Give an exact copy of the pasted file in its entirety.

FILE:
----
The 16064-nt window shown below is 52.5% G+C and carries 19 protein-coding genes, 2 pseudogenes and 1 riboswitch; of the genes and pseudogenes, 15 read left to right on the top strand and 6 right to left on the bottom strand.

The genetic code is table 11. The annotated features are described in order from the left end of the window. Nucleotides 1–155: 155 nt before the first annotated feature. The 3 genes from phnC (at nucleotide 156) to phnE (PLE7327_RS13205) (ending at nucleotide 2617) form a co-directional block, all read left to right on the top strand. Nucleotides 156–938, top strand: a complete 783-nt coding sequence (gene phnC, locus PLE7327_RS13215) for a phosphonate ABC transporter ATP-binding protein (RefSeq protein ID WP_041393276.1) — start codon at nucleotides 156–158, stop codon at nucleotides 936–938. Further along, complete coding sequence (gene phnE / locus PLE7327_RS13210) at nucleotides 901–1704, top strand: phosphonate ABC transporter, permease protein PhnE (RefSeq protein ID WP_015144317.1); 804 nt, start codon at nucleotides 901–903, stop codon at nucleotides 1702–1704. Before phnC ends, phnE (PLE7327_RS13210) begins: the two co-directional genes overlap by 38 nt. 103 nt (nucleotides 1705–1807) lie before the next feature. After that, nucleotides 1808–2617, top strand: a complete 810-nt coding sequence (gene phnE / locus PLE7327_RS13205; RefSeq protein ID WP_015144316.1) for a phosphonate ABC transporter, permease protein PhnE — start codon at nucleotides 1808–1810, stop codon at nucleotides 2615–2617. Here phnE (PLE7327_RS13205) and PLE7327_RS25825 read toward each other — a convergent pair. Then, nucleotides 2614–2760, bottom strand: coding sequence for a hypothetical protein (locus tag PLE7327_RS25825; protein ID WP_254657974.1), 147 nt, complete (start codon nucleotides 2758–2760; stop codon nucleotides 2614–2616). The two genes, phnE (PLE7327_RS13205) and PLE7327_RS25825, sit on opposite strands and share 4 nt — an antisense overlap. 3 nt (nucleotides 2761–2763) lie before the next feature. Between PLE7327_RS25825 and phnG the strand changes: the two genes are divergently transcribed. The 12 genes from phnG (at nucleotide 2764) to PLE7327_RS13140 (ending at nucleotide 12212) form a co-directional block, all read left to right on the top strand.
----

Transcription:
The 16064-nt window shown below is 52.5% G+C and carries 19 protein-coding genes, 2 pseudogenes and 1 riboswitch; of the genes and pseudogenes, 15 read left to right on the top strand and 6 right to left on the bottom strand.

The genetic code is table 11. The annotated features are described in order from the left end of the window. Nucleotides 1–155: 155 nt before the first annotated feature. The 3 genes from phnC (at nucleotide 156) to phnE (PLE7327_RS13205) (ending at nucleotide 2617) form a co-directional block, all read left to right on the top strand. Nucleotides 156–938, top strand: a complete 783-nt coding sequence (gene phnC, locus PLE7327_RS13215) for a phosphonate ABC transporter ATP-binding protein (RefSeq protein ID WP_041393276.1) — start codon at nucleotides 156–158, stop codon at nucleotides 936–938. Further along, complete coding sequence (gene phnE / locus PLE7327_RS13210) at nucleotides 901–1704, top strand: phosphonate ABC transporter, permease protein PhnE (RefSeq protein ID WP_015144317.1); 804 nt, start codon at nucleotides 901–903, stop codon at nucleotides 1702–1704. Before phnC ends, phnE (PLE7327_RS13210) begins: the two co-directional genes overlap by 38 nt. 103 nt (nucleotides 1705–1807) lie before the next feature. After that, nucleotides 1808–2617, top strand: a complete 810-nt coding sequence (gene phnE / locus PLE7327_RS13205; RefSeq protein ID WP_015144316.1) for a phosphonate ABC transporter, permease protein PhnE — start codon at nucleotides 1808–1810, stop codon at nucleotides 2615–2617. Here phnE (PLE7327_RS13205) and PLE7327_RS25825 read toward each other — a convergent pair. Then, nucleotides 2614–2760, bottom strand: coding sequence for a hypothetical protein (locus tag PLE7327_RS25825; protein ID WP_254657974.1), 147 nt, complete (start codon nucleotides 2758–2760; stop codon nucleotides 2614–2616). The two genes, phnE (PLE7327_RS13205) and PLE7327_RS25825, sit on opposite strands and share 4 nt — an antisense overlap. 3 nt (nucleotides 2761–2763) lie before the next feature. Between PLE7327_RS25825 and phnG the strand changes: the two genes are divergently transcribed. The 12 genes from phnG (at nucleotide 2764) to PLE7327_RS13140 (ending at nucleotide 12212) form a co-directional block, all read left to right on the top strand.